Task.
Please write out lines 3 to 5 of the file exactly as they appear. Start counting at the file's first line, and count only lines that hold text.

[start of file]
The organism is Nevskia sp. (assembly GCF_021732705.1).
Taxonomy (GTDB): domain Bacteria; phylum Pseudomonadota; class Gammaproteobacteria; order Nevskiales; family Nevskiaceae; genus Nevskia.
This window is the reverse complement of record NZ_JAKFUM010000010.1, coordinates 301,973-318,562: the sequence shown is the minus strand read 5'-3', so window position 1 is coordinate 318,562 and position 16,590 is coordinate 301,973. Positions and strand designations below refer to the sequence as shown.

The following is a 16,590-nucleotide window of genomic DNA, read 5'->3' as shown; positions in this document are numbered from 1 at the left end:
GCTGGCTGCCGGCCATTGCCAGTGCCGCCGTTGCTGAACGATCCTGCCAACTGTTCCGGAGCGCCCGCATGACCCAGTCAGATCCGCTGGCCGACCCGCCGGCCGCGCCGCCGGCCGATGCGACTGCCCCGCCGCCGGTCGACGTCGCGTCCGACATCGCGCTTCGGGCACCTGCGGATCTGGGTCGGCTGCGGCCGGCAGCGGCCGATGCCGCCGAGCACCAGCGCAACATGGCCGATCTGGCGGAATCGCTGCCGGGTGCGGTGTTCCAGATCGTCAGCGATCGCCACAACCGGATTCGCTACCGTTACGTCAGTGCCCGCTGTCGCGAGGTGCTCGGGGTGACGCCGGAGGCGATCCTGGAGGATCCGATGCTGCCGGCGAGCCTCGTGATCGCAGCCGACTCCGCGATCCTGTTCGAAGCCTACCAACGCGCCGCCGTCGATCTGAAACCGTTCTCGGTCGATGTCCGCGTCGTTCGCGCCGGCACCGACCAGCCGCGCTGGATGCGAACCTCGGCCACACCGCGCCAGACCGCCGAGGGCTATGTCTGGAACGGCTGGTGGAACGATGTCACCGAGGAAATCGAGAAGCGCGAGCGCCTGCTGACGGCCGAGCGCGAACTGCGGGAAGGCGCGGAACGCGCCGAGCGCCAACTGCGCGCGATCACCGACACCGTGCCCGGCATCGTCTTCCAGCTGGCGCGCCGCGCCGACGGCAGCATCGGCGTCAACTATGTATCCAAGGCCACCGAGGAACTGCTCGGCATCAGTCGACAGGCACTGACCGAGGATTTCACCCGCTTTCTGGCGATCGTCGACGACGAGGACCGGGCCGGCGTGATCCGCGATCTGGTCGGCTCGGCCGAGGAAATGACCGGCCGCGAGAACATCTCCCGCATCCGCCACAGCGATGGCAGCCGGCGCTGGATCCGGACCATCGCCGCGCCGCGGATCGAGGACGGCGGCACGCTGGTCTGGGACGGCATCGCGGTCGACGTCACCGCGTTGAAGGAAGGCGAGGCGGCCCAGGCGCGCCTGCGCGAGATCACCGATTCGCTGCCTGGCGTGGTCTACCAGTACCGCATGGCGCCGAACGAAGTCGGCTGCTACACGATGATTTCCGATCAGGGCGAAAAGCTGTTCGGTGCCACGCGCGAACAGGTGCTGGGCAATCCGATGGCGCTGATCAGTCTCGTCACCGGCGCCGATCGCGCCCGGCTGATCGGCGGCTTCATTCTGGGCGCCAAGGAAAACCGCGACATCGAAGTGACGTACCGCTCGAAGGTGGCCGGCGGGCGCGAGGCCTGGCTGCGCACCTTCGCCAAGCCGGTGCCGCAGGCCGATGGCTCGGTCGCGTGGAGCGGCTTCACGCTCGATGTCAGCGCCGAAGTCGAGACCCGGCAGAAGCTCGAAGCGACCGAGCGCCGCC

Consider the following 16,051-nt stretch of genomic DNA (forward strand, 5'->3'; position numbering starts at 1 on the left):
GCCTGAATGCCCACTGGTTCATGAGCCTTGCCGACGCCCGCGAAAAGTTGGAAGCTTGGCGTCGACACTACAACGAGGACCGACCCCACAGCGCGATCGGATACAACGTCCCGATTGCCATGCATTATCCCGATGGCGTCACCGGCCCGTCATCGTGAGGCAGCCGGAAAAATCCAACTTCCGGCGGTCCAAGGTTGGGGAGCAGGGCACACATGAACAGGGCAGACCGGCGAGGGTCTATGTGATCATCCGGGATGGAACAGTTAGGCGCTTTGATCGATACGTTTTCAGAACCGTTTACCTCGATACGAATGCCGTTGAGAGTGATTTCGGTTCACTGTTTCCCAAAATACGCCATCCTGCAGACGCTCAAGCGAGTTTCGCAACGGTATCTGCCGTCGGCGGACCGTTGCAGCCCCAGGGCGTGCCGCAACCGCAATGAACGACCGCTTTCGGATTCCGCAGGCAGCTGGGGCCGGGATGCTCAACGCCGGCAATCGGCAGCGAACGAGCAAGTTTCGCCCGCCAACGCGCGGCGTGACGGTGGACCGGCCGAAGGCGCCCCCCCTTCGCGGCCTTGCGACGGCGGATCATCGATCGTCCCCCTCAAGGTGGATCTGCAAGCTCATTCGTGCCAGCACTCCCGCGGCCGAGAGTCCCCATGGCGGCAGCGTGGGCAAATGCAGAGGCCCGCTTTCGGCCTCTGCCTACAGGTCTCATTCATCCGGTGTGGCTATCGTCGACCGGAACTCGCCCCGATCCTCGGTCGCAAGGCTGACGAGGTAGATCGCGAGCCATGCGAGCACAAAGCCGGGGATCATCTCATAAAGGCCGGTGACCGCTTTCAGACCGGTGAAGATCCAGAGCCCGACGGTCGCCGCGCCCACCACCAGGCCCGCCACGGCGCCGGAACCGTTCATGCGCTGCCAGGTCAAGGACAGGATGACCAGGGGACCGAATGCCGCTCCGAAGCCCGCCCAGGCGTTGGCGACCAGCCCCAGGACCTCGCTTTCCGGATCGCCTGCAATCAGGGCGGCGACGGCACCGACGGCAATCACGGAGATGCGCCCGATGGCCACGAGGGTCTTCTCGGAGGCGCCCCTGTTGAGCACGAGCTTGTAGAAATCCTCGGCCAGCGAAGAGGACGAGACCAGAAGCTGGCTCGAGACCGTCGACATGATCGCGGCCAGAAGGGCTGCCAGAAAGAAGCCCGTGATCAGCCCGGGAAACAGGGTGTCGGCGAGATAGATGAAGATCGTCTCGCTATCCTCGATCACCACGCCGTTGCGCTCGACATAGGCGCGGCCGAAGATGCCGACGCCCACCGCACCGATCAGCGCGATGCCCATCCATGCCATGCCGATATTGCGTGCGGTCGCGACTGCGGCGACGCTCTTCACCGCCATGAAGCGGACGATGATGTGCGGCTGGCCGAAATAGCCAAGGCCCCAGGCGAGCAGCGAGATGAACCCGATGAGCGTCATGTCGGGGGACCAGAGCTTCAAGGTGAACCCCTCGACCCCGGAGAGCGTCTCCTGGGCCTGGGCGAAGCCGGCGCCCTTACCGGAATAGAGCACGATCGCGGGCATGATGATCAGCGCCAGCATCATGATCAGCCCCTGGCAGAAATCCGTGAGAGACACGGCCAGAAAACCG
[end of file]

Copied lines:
This window is the reverse complement of record NZ_JAKFUM010000010.1, coordinates 301,973-318,562: the sequence shown is the minus strand read 5'-3', so window position 1 is coordinate 318,562 and position 16,590 is coordinate 301,973. Positions and strand designations below refer to the sequence as shown.

The following is a 16,590-nucleotide window of genomic DNA, read 5'->3' as shown; positions in this document are numbered from 1 at the left end:
GCTGGCTGCCGGCCATTGCCAGTGCCGCCGTTGCTGAACGATCCTGCCAACTGTTCCGGAGCGCCCGCATGACCCAGTCAGATCCGCTGGCCGACCCGCCGGCCGCGCCGCCGGCCGATGCGACTGCCCCGCCGCCGGTCGACGTCGCGTCCGACATCGCGCTTCGGGCACCTGCGGATCTGGGTCGGCTGCGGCCGGCAGCGGCCGATGCCGCCGAGCACCAGCGCAACATGGCCGATCTGGCGGAATCGCTGCCGGGTGCGGTGTTCCAGATCGTCAGCGATCGCCACAACCGGATTCGCTACCGTTACGTCAGTGCCCGCTGTCGCGAGGTGCTCGGGGTGACGCCGGAGGCGATCCTGGAGGATCCGATGCTGCCGGCGAGCCTCGTGATCGCAGCCGACTCCGCGATCCTGTTCGAAGCCTACCAACGCGCCGCCGTCGATCTGAAACCGTTCTCGGTCGATGTCCGCGTCGTTCGCGCCGGCACCGACCAGCCGCGCTGGATGCGAACCTCGGCCACACCGCGCCAGACCGCCGAGGGCTATGTCTGGAACGGCTGGTGGAACGATGTCACCGAGGAAATCGAGAAGCGCGAGCGCCTGCTGACGGCCGAGCGCGAACTGCGGGAAGGCGCGGAACGCGCCGAGCGCCAACTGCGCGCGATCACCGACACCGTGCCCGGCATCGTCTTCCAGCTGGCGCGCCGCGCCGACGGCAGCATCGGCGTCAACTATGTATCCAAGGCCACCGAGGAACTGCTCGGCATCAGTCGACAGGCACTGACCGAGGATTTCACCCGCTTTCTGGCGATCGTCGACGACGAGGACCGGGCCGGCGTGATCCGCGATCTGGTCGGCTCGGCCGAGGAAATGACCGGCCGCGAGAACATCTCCCGCATCCGCCACAGCGATGGCAGCCGGCGCTGGATCCGGACCATCGCCGCGCCGCGGATCGAGGACGGCGGCACGCTGGTCTGGGACGGCATCGCGGTCGACGTCACCGCGTTGAAGGAAGGCGAGGCGGCCCAGGCGCGCCTGCGCGAGATCACCGATTCGCTGCCTGGCGTGGTCTACCAGTACCGCATGGCGCCGAACGAAGTCGGCTGCTACACGATGATTTCCGATCAGGGCGAAAAGCTGTTCGGTGCCACGCGCGAACAGGTGCTGGGCAATCCGATGGCGCTGATCAGTCTCGTCACCGGCGCCGATCGCGCCCGGCTGATCGGCGGCTTCATTCTGGGCGCCAAGGAAAACCGCGACATCGAAGTGACGTACCGCTCGAAGGTGGCCGGCGGGCGCGAGGCCTGGCTGCGCACCTTCGCCAAGCCGGTGCCGCAGGCCGATGGCTCGGTCGCGTGGAGCGGCTTCACGCTCGATGTCAGCGCCGAAGTCGAGACCCGGCAGAAGCTCGAAGCGACCGAGCGCCGCC